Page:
Cows play an integral part in the healthy management of the approximately 6,500-acre Merced Vernal Pools and Grassland Reserve.
That expanse of open rangeland adjacent to the UC Merced campus is a constant reminder of the University’s commitment to offsetting its environmental impact. The land will remain undeveloped forever, as agreed to before campus was built. Now an official part of the UC’s Natural Reserve System (NRS), the land is home to ancient soils, native plants and several endangered species — along with up to couple thousand head of Angus beef cattle and Holstein dairy cows during the grazing season months of late fall to early summer.
Research recently published in the journal Sustainability demonstrates that well-managed cattle grazing supports the conservation of endangered plants and animals. It also helps reduce the fire-fuel load, which Californians know is a critical task every year.
Plus, those cows are cute. They are also often easier to spot than the burrowing owls, fairy shrimp and California tiger salamanders that also share the land, which helps people feel connected to the land, Reserve Manager Joy Baccei said.
“It’s amazing the number of students who want to take selfies with the dairy cows,” she said. “In comparison with the beef cattle, some people say the dairy cows are more like big puppies, in that they are very curious and sometimes playful.”
Every spring and early summer, the black-and-white Holsteins congregate to loaf around the stock ponds and vernal pools, keeping the grasses mowed as they are rotated from pasture to pasture.
“Effectively managed grazing is a sustainable way to control vegetation and maintain the ecosystem for many species of plants and animals. Grazing helps control the non-native annual plants,” wrote Sheila J. Barry, a livestock and natural resources advisor for the Bay Area, in a recent UC Agriculture and Natural Resources newsletter.
“In fact, 89 percent of species positively impacted by livestock grazing benefit from control of non-native species. For example, controlling non-native annual grasses favors native forb or broad-leaf plant populations that support the conservation of 10 different butterfly species and one moth species which rely on forbs for nectar and larvae food,” Barry wrote.
Many native animals, and their prey, are adapted to live in low or sparse vegetation, Baccei said, so grazing helps their habitats and their survival. For example, dense vegetation can make it harder for some animals to see predators that threaten them or crowd out their aquatic breeding habitats. It requires active management and monitoring to strike the right balance between overgrazing and undergrazing.
The Reserve is also home to more than 3,000 vernal pools — one of the largest collections of these unique seasonal wetlands left in the state. The cows tromp around the pools each spring and churn the grass thatch back into the muddy soil, which is good for the soil. They also prevent invasive species from taking over native plant communities.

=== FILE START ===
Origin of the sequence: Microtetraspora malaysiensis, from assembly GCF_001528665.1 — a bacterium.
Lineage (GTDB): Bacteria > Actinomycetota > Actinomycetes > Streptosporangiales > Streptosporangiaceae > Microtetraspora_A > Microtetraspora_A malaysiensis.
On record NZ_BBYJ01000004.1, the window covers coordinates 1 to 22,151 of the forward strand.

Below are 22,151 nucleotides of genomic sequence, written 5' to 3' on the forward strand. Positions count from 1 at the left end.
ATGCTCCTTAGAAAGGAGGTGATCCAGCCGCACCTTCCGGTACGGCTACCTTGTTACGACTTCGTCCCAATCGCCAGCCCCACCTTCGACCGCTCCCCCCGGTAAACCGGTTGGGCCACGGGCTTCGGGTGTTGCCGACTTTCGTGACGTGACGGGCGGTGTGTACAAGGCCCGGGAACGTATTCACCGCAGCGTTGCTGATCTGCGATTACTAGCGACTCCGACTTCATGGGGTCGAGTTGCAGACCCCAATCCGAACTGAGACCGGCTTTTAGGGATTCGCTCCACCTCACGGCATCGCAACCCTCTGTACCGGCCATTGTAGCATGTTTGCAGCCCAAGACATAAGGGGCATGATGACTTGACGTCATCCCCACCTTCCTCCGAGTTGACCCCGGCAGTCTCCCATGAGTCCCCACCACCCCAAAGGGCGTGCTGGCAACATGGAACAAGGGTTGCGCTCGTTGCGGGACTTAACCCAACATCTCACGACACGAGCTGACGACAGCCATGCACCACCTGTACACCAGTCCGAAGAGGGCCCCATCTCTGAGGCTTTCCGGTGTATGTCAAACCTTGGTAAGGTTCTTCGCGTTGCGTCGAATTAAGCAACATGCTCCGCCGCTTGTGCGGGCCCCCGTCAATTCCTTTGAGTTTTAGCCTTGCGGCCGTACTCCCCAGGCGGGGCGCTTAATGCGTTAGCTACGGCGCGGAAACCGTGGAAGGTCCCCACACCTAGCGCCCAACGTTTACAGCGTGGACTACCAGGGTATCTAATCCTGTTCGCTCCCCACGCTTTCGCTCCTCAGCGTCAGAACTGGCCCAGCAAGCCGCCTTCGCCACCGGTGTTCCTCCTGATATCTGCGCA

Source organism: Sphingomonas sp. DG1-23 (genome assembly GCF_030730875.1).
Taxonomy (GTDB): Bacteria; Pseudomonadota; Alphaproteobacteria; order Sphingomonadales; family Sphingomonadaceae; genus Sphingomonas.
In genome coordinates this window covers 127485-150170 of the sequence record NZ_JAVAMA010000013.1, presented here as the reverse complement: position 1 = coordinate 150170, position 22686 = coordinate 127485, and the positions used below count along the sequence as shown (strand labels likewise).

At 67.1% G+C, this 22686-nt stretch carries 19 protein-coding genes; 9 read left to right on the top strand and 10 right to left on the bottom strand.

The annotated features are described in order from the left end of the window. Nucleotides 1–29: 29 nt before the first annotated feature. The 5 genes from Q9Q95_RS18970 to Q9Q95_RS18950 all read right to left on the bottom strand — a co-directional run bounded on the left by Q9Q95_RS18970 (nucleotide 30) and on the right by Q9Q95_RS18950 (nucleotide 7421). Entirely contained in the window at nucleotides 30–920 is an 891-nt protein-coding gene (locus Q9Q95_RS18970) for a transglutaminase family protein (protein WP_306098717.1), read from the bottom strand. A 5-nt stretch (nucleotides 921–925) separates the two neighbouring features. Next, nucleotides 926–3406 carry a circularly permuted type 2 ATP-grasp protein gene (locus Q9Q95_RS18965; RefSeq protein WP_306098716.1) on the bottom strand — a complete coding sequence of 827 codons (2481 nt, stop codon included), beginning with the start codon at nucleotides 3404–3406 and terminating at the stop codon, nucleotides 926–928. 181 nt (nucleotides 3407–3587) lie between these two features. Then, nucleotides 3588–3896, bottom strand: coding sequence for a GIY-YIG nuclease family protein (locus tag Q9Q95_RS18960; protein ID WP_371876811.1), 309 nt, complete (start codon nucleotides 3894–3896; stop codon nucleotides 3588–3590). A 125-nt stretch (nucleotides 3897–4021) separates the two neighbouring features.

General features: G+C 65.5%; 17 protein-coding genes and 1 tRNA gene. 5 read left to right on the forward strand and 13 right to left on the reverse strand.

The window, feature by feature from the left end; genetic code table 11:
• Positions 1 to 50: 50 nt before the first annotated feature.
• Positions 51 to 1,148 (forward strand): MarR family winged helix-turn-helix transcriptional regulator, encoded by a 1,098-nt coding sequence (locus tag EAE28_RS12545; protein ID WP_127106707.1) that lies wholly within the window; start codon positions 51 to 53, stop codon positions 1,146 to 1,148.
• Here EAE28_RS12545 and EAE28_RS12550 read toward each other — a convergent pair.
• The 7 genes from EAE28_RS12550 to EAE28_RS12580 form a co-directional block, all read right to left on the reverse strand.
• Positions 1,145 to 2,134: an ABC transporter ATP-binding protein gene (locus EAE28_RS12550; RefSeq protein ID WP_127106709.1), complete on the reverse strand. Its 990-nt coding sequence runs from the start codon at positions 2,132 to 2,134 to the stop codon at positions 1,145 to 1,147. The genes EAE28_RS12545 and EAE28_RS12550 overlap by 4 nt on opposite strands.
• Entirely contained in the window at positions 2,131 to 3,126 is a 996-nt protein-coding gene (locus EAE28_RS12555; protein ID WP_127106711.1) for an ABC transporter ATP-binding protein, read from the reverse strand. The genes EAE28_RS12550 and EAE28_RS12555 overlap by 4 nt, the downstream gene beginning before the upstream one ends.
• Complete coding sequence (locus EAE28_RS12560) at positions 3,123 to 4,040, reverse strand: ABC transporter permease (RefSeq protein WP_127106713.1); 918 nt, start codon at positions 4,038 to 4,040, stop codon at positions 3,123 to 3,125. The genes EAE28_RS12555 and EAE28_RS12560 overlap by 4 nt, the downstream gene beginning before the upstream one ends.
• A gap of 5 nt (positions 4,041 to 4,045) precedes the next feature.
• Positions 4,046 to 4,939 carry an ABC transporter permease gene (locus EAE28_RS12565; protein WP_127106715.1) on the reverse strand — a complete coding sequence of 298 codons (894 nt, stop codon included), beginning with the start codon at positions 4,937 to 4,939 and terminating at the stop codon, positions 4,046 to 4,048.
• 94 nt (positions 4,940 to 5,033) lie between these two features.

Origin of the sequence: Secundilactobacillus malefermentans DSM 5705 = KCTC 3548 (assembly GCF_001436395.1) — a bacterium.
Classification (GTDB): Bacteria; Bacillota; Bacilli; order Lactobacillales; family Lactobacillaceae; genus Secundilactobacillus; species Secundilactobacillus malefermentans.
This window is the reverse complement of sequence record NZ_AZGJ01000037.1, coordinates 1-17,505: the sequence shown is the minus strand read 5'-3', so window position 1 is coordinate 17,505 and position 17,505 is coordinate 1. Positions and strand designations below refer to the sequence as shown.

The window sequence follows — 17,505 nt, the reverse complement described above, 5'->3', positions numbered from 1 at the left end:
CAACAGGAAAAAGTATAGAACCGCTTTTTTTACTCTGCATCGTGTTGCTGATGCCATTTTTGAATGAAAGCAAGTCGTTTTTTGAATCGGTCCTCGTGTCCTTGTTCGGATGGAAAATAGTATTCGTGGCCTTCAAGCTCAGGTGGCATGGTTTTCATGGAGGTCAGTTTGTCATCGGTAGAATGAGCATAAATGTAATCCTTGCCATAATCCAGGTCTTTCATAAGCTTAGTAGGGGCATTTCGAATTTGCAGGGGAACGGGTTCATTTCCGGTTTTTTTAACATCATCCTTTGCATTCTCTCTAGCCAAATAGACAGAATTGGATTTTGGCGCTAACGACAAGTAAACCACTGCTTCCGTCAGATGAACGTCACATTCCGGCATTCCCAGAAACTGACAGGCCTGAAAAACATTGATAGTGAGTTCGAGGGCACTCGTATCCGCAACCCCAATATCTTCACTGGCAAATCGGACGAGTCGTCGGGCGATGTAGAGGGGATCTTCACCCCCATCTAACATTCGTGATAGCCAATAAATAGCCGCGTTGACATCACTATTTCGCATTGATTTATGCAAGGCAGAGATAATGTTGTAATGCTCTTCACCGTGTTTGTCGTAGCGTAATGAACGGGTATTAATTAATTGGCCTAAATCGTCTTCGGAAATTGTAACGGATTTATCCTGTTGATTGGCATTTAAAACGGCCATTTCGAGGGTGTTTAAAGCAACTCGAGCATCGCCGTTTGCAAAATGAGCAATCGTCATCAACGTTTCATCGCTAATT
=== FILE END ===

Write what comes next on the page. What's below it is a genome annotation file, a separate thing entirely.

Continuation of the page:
Because the Reserve is a living laboratory for many of the campus’s researchers, cow encounters are pretty common. It can sometimes be a challenge to get through Reserve gates without letting any cows escape, Baccei said. Cow escapes have happened on occasion, too. Every now and then, Facilities would get a weekend call about a group of stray cows eating the landscaping at the top of Scholars Lane in front of the Lantern.
People driving onto the reserve for approved research or guided tours should be prepared to get a cow posse behind them, and a cow-style car wash. Parked cars intrigue the Holsteins, and they will often lick the cars.
“Student researchers sometimes come back with their cars covered in cow slobber and fur from interactions with the curious dairy cows,” Baccei said.
They’ll also follow people and vehicles, but they typically maintain a skeptical distance. Cows are not dangerous, but curious; however, it’s important to be mindful of belongings around them. Also, it’s important not to approach cows, as they can be unpredictable, and in some instances, aggressive.
The dairy cows can be playful and curious when anything new comes into their world. During some windy days recently, Baccei said a gold mylar balloon sailed into one of the pastures and the young Holsteins got excited.
Some would bravely begin to approach the balloon, but as soon as the wind picked it up again, they ran off, which was a hilarious sight, she said.
“The dairy cows are very curious about us, too,” Baccei said. “When researchers are out there doing water, soil or botanical sampling, the cows come and find us. They will often gather around the researchers like they are learning to collect scientific data. We joke and call them ‘Our Interns.’ They really are very lovable, but we have to be watchful because they can be disruptive.”
The Holstein dairy cows and Angus beef cattle belong to an organic dairy in Snelling. Baccei said the cows’ owners and the UC work together on adaptive grazing management to make sure environmental goals are met.
“We have a long-range plan for the Reserve, and grazing management is always going to be part of it, although the approaches we use may change,” she said. — By Lorena Anderson, UC Merced